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Author Topic: Drawing.  (Read 219 times)

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Offline Silver

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Drawing.
« on: October 22, 2017, 05:40:41 PM »
I've recently decided to draw my own manga for a long time I was just doing story but I've recently wanted to draw my creations as well do you guys have any tips so I can increase my drawing ability? Ive heard people say they do real life drawings before attempting manga but any pointers would be helpful.

Offline Vio

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Re: Drawing.
« Reply #1 on: October 22, 2017, 07:19:14 PM »
Hey, Silver! :D

I'm always happy to see another Raider join the A&W side (Artist and writer0) :thumbsup:. The reason people say draw from real life is to practice from the basics in both autonomy and environments. There are classical examples of autonomy/environment issues in manga that some have nicknames, like "yaoi hands".
Spoiler

My first suggestion is to test you current knowledge and artist skills at its current stage. Try to draw the same character three times in different angles to the best of your ability. And when I mean draw, I mean you sit there and are willing to put 30+ minutes into it and correcting yourself.

Once you are done that, take your three characters and stash them somewhere safe. I like to look back at my previous works and see some improvements I've made, both minor and major. For example, I keep mine in envelopes with dates on them.

After that, you just start to learn the very basics of human anatomy and build up from there. I would first start improving the head shape and facial arrangements and make your way down the body.

As you start to get comfortable with the human body, start to look into an artist that you wish reach at the same talent level. For me, I would love to be at the same level as the artist who draws the, "Kakegurui" manga. Once you've found an artist you like, try to see if you can find any of their past works and/or drawings and try to see how they improved from then to now.

After that, it's all about effort, practice, experimenting, and time. :thumbsup:

Offline Forlorn Serpent

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Re: Drawing.
« Reply #2 on: October 22, 2017, 10:20:17 PM »
Follow Vio’s advice.

However, drawing is just one of many challenges you will face.

Here is the line up.

Idea - script - paneling - line art - dialogue bubbles - screentoning -  next page - next chapter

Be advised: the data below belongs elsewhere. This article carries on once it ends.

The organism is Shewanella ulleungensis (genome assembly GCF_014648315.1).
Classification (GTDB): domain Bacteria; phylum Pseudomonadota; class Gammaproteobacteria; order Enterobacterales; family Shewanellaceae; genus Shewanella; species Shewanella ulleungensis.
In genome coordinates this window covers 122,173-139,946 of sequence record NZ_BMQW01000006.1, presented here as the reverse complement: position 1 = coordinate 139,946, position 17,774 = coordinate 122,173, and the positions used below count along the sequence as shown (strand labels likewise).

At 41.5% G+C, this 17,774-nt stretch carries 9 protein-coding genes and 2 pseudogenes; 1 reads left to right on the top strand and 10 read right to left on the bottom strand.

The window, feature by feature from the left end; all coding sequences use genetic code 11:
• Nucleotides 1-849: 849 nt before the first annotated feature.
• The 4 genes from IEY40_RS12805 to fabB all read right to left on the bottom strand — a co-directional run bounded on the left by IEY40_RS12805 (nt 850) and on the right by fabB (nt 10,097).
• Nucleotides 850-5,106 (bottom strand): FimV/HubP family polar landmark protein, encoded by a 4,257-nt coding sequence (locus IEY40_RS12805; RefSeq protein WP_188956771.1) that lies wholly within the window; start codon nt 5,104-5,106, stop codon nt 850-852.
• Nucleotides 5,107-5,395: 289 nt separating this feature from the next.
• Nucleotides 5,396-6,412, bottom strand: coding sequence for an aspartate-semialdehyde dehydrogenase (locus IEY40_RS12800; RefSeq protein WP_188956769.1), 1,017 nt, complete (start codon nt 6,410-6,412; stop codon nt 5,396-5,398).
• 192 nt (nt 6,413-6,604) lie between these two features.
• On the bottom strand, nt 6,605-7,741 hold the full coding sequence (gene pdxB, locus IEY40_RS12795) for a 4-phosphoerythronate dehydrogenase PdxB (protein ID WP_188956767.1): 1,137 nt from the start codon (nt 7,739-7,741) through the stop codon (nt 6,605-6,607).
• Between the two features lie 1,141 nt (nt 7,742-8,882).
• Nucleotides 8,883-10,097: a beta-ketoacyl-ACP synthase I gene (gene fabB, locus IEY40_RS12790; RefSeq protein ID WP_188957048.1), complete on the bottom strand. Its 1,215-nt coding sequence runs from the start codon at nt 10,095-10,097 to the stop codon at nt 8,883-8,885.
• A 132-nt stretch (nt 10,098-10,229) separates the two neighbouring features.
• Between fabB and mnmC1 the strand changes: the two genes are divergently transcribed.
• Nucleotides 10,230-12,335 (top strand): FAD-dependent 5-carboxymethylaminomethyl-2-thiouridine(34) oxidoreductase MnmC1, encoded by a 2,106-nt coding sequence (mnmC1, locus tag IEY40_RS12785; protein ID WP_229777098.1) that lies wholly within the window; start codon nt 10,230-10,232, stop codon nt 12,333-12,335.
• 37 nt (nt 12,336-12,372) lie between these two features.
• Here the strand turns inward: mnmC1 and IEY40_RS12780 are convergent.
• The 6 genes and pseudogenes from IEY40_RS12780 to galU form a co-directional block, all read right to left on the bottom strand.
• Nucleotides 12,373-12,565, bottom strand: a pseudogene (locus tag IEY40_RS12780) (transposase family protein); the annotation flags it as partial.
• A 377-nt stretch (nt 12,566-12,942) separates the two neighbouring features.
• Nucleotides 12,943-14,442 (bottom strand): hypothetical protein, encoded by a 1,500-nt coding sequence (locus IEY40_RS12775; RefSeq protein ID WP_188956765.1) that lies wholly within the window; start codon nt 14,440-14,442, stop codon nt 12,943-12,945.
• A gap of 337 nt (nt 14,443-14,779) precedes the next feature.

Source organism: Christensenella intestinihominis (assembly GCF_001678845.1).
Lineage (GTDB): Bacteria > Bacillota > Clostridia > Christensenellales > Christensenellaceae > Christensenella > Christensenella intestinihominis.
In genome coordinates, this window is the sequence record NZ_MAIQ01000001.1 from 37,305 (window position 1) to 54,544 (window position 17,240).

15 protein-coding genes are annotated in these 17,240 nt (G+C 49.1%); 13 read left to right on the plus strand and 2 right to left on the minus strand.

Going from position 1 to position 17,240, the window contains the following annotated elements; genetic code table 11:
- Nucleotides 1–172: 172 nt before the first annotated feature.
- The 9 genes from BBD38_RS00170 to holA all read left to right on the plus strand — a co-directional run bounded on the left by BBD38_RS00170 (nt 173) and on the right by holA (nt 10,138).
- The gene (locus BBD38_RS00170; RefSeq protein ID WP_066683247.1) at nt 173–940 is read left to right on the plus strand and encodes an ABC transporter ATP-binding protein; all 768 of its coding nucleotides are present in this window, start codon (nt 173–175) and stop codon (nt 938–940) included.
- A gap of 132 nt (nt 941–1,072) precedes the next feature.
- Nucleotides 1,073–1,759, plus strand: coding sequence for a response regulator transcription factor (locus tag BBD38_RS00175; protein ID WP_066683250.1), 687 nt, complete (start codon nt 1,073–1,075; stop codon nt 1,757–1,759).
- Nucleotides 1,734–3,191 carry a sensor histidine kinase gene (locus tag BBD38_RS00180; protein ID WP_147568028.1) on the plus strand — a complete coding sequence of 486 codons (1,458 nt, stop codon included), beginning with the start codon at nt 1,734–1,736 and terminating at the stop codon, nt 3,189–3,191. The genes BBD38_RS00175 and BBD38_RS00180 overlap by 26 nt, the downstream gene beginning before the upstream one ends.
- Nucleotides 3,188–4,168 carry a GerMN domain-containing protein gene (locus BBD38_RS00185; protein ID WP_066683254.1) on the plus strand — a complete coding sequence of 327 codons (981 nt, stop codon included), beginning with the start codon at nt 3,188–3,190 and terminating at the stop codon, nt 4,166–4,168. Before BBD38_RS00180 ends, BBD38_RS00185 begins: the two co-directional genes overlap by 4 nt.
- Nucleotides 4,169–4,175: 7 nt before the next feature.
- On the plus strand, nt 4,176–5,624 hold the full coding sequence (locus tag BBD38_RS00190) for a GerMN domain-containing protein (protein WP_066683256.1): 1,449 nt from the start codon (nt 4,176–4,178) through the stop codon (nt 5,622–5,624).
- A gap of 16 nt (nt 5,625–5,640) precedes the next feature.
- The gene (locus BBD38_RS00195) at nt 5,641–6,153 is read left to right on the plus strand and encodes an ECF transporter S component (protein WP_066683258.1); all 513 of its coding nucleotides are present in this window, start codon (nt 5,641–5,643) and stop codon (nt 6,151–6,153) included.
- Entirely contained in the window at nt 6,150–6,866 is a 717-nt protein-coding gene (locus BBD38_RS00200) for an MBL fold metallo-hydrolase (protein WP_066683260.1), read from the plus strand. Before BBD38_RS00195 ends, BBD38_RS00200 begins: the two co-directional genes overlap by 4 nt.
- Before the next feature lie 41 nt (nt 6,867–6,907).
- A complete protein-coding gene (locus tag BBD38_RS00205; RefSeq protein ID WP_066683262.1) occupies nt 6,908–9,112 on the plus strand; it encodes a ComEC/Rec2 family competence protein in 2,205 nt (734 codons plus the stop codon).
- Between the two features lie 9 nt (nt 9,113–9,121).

Each has like dozens of things you have to do.

As a little ego boost, copy a manga page, try to draw it exactly without tracing. Once you do that, you know your hands can do something great if given the opportunity.

Offline suupertramp

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Re: Drawing.
« Reply #3 on: October 23, 2017, 07:53:20 AM »
@Vio first time even seeing yaoi hands, i didnt even know that was a thing :P
but i agree with learning from real life. manga is basically a simplification/abstract version of real life so you need to understand real human proportions and stuff before you go about "messing" it up in your own style.

Offline KeanFox

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Re: Drawing.
« Reply #4 on: October 23, 2017, 08:30:19 AM »
I've heard people say they do real-life drawings before attempting manga but any pointers would be helpful.

I think people mean that you need to learn drawing by studying real life. Most mangaka/artist learned drawing by studying real life.

The best way to increase your drawing ability is by staring with the fundamentals. Drawing lines exercises to improve your hand-eye coordination. Then basic shapes, spheres, cones, boxes to better understand 3d space. Then shading and light, because like is what makes us see 3d shapes.

After you get the fundamentals down. Time to start studying the human anatomy.


I recently decided to write my own stories myself. And its much harder for me than drawing. But I really love the storytelling.

 I'll talk about the drawing side.
You decided to start drawing your own manga?
A good way to start is by drawing 5 to 20 pages just to see if drawing pages is something you going to be interested in for the long run. Getting your hands wet, see how it feel.
Your first work is not going to look great, don't let that discourage you. No one just picks up the pen for the first time and start drawing masterpieces. It takes time.
I hope I'm not sounding harsh. I wish someone told me this stuff back then.

Drawing it digitally or traditionally or a mix of the two?